The dorsal prefrontal region includes the frontal pole and fronto-marginal, superior frontal, and anterior sections of the middle and inferior gyri; portions of the anterior cingulate may also be included at midline. The lateral portion of the dorsal region includes the lateral aspects of Brodmann’s areas 8, 9, 45, 46, and dorsolateral aspects of 10. The medial portion of this region corresponds to the medial aspects of 8 and 9; dorsal portions of 32 and 24; and dorsomedial aspects of 10. The orbital prefrontal region includes the rectal, medial orbital and suborbital gyri, the ventral portion of the mesial superior gyrus, and the anterior, posterior and lateral orbital gyri. The lateral portion of the orbital region includes 47, lateral portions of 11, and inferolateral portions of 10. The medial portion of the orbital region corresponds to 12, 25, medial 11, inferomedial 10, and ventral 32 and 24. To establish reliability, two raters independently parcellated 10 randomly selected cases. The unbiased intraclass correlations for the four sectors in each hemisphere for GM and WM ranged from 0.88 to 0.98.

Data Analysis

To evaluate sex differences regionally, cranial volume was entered as a covariate in a sex × region Generalized Estimating Equations (GEE) model (SAS·· GENMOD procedure). The GEE procedure was preferred over the more traditional repeated measures analysis of variance (ANOVA) principally because the ANOVA model makes the sphericity assumption about the variance structure. This assumption is often not met and the ANOVA model cannot accommodate generic correlation structures. GEE is a more recent methodology for the analysis of longitudinal or clustered data, and allows for many correlation structures among the values, including the ability to estimate this correlation structure rather than make assumptions (Diggle et al., 1994; Zeger and Liang, 1986). Finally, this model can be fit without any imputation of missing data points and without deleting subjects with some data missing.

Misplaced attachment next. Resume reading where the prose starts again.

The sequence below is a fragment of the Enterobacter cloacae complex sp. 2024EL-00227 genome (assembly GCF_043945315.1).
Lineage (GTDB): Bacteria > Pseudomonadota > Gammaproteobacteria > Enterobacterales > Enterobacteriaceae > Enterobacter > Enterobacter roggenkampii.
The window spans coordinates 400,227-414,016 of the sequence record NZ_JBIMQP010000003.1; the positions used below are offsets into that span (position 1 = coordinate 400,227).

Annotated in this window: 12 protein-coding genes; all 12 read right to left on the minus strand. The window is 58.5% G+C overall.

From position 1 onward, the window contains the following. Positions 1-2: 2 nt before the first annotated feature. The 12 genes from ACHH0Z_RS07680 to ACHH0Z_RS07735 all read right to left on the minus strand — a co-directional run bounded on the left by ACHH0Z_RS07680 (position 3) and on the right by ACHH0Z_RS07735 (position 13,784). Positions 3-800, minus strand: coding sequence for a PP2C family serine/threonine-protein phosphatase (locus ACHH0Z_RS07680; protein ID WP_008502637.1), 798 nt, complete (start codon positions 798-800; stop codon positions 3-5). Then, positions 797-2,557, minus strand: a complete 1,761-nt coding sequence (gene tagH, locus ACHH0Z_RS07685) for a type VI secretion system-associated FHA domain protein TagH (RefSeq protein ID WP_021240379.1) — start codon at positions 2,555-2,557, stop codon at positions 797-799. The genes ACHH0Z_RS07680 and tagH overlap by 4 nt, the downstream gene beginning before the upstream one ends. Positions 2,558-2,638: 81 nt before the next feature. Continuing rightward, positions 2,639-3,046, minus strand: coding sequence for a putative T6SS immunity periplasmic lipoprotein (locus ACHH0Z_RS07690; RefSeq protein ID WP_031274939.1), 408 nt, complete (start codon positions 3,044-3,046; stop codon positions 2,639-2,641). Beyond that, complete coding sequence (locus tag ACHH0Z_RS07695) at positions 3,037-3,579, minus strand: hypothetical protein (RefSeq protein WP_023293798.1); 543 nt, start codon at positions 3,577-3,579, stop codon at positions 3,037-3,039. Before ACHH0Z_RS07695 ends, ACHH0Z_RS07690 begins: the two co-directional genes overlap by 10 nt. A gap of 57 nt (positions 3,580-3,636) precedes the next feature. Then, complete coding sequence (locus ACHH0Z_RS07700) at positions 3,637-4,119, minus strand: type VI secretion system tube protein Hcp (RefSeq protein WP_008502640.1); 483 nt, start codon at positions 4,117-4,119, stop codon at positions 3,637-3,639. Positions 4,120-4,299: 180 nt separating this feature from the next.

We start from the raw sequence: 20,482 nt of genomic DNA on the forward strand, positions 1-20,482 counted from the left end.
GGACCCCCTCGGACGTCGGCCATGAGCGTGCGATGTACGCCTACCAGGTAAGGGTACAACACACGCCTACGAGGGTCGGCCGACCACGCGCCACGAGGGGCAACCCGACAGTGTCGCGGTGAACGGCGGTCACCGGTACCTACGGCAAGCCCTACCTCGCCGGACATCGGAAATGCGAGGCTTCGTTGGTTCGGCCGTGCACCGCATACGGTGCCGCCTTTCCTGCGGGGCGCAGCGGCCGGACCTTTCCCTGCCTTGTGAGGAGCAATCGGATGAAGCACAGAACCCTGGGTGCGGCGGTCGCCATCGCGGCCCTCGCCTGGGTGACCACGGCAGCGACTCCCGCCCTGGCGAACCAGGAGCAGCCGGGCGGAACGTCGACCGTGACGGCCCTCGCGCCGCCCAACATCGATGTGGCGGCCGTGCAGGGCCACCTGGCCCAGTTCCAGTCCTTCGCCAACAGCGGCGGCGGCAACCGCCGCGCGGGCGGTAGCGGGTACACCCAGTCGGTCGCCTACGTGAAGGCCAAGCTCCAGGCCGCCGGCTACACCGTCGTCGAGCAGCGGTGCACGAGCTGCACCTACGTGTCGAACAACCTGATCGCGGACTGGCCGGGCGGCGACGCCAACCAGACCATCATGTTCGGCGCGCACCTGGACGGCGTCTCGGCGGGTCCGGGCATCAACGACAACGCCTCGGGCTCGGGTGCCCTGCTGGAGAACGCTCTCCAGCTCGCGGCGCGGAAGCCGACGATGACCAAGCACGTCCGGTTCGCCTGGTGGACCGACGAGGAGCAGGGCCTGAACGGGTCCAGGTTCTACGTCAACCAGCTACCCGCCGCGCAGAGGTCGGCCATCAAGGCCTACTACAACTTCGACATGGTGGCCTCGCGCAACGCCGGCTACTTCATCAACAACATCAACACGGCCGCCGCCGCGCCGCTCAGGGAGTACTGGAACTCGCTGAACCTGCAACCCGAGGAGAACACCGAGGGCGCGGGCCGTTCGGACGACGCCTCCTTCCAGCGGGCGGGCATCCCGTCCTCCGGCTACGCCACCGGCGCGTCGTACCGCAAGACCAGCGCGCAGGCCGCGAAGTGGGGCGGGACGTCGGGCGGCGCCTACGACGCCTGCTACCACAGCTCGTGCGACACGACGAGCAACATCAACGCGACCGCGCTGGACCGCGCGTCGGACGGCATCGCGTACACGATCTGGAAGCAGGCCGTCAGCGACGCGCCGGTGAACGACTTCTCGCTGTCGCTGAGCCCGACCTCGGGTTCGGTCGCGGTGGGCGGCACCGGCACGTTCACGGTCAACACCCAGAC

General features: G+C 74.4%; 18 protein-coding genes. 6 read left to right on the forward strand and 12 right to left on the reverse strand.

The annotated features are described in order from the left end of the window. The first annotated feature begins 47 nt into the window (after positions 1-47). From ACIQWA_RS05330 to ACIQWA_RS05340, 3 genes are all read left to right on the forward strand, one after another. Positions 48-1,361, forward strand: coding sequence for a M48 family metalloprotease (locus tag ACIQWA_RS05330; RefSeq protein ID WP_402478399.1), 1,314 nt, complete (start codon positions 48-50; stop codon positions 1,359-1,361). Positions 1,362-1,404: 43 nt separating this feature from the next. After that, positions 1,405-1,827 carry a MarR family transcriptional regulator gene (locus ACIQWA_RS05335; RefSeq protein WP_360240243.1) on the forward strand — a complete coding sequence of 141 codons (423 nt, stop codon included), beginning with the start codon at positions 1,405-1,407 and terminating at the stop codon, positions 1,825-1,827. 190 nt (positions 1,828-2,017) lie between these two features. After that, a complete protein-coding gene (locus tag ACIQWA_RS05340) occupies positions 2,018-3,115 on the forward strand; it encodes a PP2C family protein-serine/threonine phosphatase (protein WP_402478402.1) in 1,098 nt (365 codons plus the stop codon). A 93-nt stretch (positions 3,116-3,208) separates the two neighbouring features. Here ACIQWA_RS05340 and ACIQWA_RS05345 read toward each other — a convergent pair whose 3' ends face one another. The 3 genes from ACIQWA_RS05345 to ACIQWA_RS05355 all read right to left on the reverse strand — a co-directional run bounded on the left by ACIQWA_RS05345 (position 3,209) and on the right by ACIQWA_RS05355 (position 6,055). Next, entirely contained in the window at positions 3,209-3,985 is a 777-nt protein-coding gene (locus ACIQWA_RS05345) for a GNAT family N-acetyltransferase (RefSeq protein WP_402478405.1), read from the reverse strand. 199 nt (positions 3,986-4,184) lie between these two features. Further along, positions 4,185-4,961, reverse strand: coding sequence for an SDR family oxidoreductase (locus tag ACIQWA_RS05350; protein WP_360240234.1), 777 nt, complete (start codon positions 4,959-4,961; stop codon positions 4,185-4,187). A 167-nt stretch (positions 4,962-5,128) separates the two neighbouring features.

For a direct test of the hypothesis that women have higher modulatory relative to excitatory neuronal volume in the emotion processing circuitry, the ratio of orbital to amygdala (OAR) volume was calculated for each participant. The hypothesis that the distribution of the OAR is different for males and females was tested using a generalization of the Fisher’s exact test for contingency tables larger than 2 × 2 (Mehta and Patel, 1983). The categorical contingency table approach does require normality of the distribution of the OAR. The OAR variable was categorized into three ordered groups, representing low, medium and high OAR. These three categories were determined based on equally spaced intervals from the smallest to the largest observed OAR. This method was performed using STATA Version 6 (Stata Corporation, 1999).

Results

Means for men and women on all volumetric measures are presented in Table 1. As expected, men had higher cranial volumes and correspondingly higher brain and CSF volumes. Likewise, most regions had higher volumes in men.